Humans are fragile! We might not realize it, or even think about it because we’re far too caught up in being the most intellectually developed species. Yet, we’re social animals. As cliched as that sounds, it holds true; and we’d be lying if we said this pandemic hasn’t taken a toll on our mental health in more ways than one.
Abhishek Buddhadev, having had his own struggles with mental health, took note of this issue and launched the Moksha Foundation in response. The Moksha Foundation is a Non-Profit Organization that helps people struggling with mental health to the best of their capacity. Moksha seeks to provide a platform to individuals who feel like they have no one else to talk to, focusing on issues that are otherwise deemed taboo.
Born and brought up in Surat, Gujarat, Abhishek never really had an easy childhood. As a young boy in school, he was often bullied by his classmates which adversely impacted his self-confidence. His education took him from Surat to Bangalore, where he spent a year learning German before moving to Germany to pursue his bachelor’s degree.
He spent the next few years years at the Hochschule Bonn-Rhein-Sieg University of Applied Sciences in Germany where he completed his graduation. However, the culture shock from being a boy in Gujarat and a man in Germany took a toll on his mental health. Abhishek struggled to adapt to the local environment without having anyone to rely on to guide him. He found himself losing touch with friends, while the academic pressure made it even harder to cope.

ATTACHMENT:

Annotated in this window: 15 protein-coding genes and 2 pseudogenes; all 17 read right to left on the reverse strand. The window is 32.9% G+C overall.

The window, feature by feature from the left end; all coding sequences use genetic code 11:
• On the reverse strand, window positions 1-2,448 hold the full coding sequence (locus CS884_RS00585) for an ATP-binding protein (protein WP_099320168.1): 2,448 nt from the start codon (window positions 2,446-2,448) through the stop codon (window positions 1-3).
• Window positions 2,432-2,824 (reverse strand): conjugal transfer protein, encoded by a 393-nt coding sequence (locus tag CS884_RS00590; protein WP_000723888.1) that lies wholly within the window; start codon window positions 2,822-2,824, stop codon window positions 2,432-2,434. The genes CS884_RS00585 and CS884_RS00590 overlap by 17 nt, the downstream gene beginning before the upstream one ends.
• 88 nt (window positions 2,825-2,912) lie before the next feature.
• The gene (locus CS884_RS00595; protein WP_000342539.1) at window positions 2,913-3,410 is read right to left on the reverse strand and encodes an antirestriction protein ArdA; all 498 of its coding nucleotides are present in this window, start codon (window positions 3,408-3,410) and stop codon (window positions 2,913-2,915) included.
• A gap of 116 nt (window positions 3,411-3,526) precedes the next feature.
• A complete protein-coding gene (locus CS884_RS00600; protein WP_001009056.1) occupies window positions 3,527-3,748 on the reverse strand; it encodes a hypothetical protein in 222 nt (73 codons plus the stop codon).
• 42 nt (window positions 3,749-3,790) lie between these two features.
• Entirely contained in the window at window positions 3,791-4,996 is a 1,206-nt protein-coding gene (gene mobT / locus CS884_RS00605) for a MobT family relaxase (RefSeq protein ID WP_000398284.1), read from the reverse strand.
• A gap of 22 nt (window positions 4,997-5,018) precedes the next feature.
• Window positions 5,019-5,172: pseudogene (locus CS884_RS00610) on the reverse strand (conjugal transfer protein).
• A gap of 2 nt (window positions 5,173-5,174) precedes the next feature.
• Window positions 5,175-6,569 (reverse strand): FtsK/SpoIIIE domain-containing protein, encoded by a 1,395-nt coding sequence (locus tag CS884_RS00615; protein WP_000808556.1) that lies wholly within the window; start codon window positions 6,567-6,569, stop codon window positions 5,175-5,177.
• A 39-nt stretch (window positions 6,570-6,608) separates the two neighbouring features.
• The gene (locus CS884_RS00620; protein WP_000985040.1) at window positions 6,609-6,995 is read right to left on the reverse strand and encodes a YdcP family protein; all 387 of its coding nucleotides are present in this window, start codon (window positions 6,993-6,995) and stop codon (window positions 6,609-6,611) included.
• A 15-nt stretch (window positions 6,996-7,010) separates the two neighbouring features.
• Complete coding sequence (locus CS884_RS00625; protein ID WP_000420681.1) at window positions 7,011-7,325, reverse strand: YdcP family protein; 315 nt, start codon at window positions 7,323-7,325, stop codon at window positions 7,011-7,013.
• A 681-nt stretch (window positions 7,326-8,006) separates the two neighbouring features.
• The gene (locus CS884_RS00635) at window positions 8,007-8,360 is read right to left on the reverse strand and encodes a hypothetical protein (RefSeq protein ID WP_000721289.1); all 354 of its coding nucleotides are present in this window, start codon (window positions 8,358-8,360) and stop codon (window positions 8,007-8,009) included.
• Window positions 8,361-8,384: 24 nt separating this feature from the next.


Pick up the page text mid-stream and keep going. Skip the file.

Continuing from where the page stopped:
Abhishek cites a part of this stress to Gujarati societal norms. From a young age, the culture encourages children to associate happiness predefined paths and milestones. This mindset made his academic and social struggles far more strenuous. With his sister growing more concerned about his well-being, he shifted from Germany to the U.K. with his family at her request. During that period, he hesitated to share his problems, fearing his family would not deem it important; not for lack of sympathy of course, but because of their traditional upbringing that simply does not give as much attention to mental health as it should.
Abhishek found solace in his sister, Rinkle, who understood him and could tell something wasn’t right. She arranged for Abhishek to meet doctors to find a cause for his issues. After a few consultations, they realized that he was suffering from clinical depression. He needed to open up and pour his heart out to someone, anyone. That was the only way he could release his stress. Still, he had his apprehensions. He felt that trying to explain himself to her would only incite conflict.
Fortunately for Abhishek, his sister focused on listening to him, offering advice only if he ever wanted it. She gave him the emotional support he so desperately needed, without taking away his control over his own life. Clinically diagnosed with depression, Abhishek understood that his problems were valid, he wasn’t wrong or any less of a person to feel that way.
Moving back to Germany, Abhishek decided to start fresh with a clean slate. He got the opportunity to talk about depression and he jumped at it.